AAR Rebel Training Camp: Northern Resistance Game 1
February 26, 2014
So, I had planned the first game of RTC: Northern Resistance to be relatively simple with the following games adding more and more complexity to the day. For the first mission there were no capture rules and only 5 crates randomly place on the battlefield along with a nuke in the center that had to be recovered. Josh’s forces started just next to the airport and behind the clinic whereas my forces were starting at the Drive-in Movie Theater.
[The orange box with shows Bob’s starting location and the green box shows Josh’s starting location.]
My initial plan was to have my forces hit all four main streets and push as far as they could until they encountered heavy resistance. I knew that I had to stake my claim on as much of the battlefield as I could early on to achieve success for this mission. Half of my forces went to the left and the right of the drive-in movies rushing straight down 1st and 2nd street with the rest of my forces proceeding further left then rushing down 3rd and 4th. I expected this shock assault to give my forces at least a few minutes of breathing room to find the Nuke which was, for this game, worth a fair amount of points.
[In the photo above, weapons-grade uranium cases are marked with a red “X” and the nuclear warhead is denoted with a red “N.” ]
Josh for his part had a similar plan but with a slower tempo. He had wanted to move building by building, block to block, slowly pushing our forces back to our spawn, which would give his team time to scour the battlefield for crates and the nuke. When the game started his forces did not move as quickly out of their spawn point as mine did, which created a bottleneck in the buildings surrounding their spawn. By the time Josh’s fighters finally began rushing out of the clinic and their spawn, my forces had already seized a majority of the battle space, thereby handing me the initiative.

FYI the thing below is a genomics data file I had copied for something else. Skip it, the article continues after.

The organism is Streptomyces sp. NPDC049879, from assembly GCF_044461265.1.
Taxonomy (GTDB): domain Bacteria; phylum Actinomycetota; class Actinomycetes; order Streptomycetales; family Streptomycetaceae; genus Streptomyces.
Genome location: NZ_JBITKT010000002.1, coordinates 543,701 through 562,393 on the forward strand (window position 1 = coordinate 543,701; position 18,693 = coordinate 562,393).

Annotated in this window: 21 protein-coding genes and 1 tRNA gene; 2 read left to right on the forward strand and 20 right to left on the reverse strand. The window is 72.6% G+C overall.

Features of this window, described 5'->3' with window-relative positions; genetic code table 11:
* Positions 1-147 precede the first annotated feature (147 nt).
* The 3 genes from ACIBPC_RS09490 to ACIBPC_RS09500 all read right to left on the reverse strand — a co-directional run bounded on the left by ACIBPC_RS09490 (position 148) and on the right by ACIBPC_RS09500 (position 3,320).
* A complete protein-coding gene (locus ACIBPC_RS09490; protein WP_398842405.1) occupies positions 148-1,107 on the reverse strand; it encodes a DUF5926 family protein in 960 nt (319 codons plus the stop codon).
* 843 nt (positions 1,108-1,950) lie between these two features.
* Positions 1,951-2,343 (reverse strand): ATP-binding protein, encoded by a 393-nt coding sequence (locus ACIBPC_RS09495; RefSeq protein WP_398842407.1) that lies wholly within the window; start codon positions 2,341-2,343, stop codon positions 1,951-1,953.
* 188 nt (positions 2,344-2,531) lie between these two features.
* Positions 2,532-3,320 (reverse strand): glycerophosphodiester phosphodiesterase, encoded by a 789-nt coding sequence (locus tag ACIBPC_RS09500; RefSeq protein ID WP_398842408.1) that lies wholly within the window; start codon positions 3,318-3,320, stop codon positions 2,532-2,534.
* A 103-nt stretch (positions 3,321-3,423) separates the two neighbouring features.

[In the photo above, orange boxes show the location of Bob’s forces, whereas the green boxes denote where Josh’s forces are located. Again, boxes with an X in them are team respawn and the red markers are objectives.]
Now, to be fair I did have previous experience fighting at Gamepod against the cream of the crop of the Timperial Armed Forces. I used that experience and knowledge of past mistakes to test out new plans on Josh’s forces. Part of this involved rushing my forces as far down the battlefield as possible in an attempt to control specific corners and make Josh’s job of moving his troops out of spawn quite a bit harder. Another aspect to this, was making sure that my Rebels were making sufficient use of Gamepod’s cover and buildings.
Something I noticed at TVB V much to my dismay was that the vast majority of my rebel troopers preferred to stay outside of buildings rather than get inside and use them as cover. Making sure my rebels took cover in buildings was something that I tried to focus on in the hopes that it would help my troops survive longer. This may seem like something that is a no brain’er but I can personally attest as to how tempting it is to stay outside of a building so that you can still be free to move…ESPECIALLY if there are armed vehicles prowling the terrain. If you get caught in a building and the buggy decides to park and lay waste to that same building, you are essentially pinned down until a rocket team can come up or someone has the stones to hit the buggy with some C4.
Throughout this game, Josh and Daniel attempted to breakout of their side of the field using a number of techniques including human wave assaults, bounding, and generally launching people into the closest window of any building they could find. Unfortunately for them, my forces were able to hold the majority of the battlefield for the better part of the allotted game time. This allowed me to capture two crates of weapons-grade uranium as well as the nuclear warhead. Josh’s forces were still able to capture two crates, which meant that one crate was missed and ultimately not recovered by either team when the game ended.
Essentially, this game wasn’t just a learning experience for our players; it was a learning experience for all of us. I learned what tactics worked on the strategic level against similar forces in an urban setting, Josh had his first taste of command and all of the nuances that experience entails, and our customers and friends learned a lot about airsoft in general from some incredibly well qualified military and law enforcement personnel. Overall it was an amazing first mission and it was certainly one of the many reasons why I love my job.
For your Perusal, here is the finished game video for the first two games: